Studying North Korean defectors
While I was a student at Williams College, I won a fellowship and got the opportunity to conduct independent research of North Korean defectors’ lives in South Korea. I traveled to South Korea and spoke with defectors as well as people in government who were charged with helping them with the transition. North Koreans who defect to South Korea often have a long, rocky adjustment period. The countries share the same language, but the societies function in totally different ways.
During college, I read some of [Innosight co-founder] Clay Christensen’s writing on disruptive innovation. What stood out to me was the potential of lower-end products to disrupt higher-end products by making things more convenient for consumers. The importance of looking at consumers in terms of what they’re actually trying to do — understanding their “jobs-to-be-done” — as opposed to just adding bells and whistles to existing products. I majored in sociology, so studying how new products, services, etc., are making an impact throughout society is really interesting to me.
The appeal of Innosight
One of my college internships was at a market research firm. I was part of a group called the Emerging Media Lab, which looked at new modes of research and insights that more closely resembled consumer behavior “in the wild.” This group drew from a different set of data that was shared organically on social media, rather than being gathered through traditional market research projects like questionnaires. While working behind the scenes in developing a new solution, I began to think more about what it takes for a large company to nurture new technologies and solutions. One reason I was drawn to Innosight is that we not only examine growth opportunities in the future and create new products, but also work closely with clients to establish new business units and capabilities to seize their future potential.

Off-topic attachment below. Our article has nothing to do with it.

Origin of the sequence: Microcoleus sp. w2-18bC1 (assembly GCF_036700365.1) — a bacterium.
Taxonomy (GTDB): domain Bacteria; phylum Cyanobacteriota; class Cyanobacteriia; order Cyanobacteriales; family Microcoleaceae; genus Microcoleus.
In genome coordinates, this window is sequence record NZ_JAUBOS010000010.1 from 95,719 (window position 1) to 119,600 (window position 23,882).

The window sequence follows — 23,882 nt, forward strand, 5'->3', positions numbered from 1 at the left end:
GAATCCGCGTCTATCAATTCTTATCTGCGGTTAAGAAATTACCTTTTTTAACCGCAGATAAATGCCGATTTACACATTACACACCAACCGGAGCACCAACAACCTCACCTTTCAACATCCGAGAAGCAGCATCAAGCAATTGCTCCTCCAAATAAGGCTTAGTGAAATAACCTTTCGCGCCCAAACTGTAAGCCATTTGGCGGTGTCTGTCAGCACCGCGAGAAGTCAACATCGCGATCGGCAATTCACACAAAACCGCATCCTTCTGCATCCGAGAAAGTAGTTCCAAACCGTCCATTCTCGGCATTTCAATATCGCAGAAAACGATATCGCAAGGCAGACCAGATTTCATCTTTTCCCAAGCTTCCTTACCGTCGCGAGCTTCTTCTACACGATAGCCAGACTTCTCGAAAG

Health care and much more
I’ve worked with a number of health care clients at Innosight. In terms of disruptive innovation, there are a lot of lower-end disruptions that are making innovations accessible to people who otherwise might not be able to afford them. For example, we’ve looked at ways to shift reimbursements from fee-for-service to a value-based model. That kind of thing resonates with me because it’s about democratizing innovations. I’ve also worked with clients in other industries that I never would have dreamed of a few years ago, like technology and aerospace. I really like the diversity of the work here.
Singer and instrumentalist
I was in an all-female acapella group in college. It was like the “Pitch Perfect” movies, and all the clichés that come with those. Even today, music is still a part of my life. I play a little piano and ukulele, and write songs in my spare time — something that some of my co-workers don’t know about! I like singing — jazz, folk, indie, pop, any variation of power ballads, like “My Heart Will Go On,” by Celine Dion.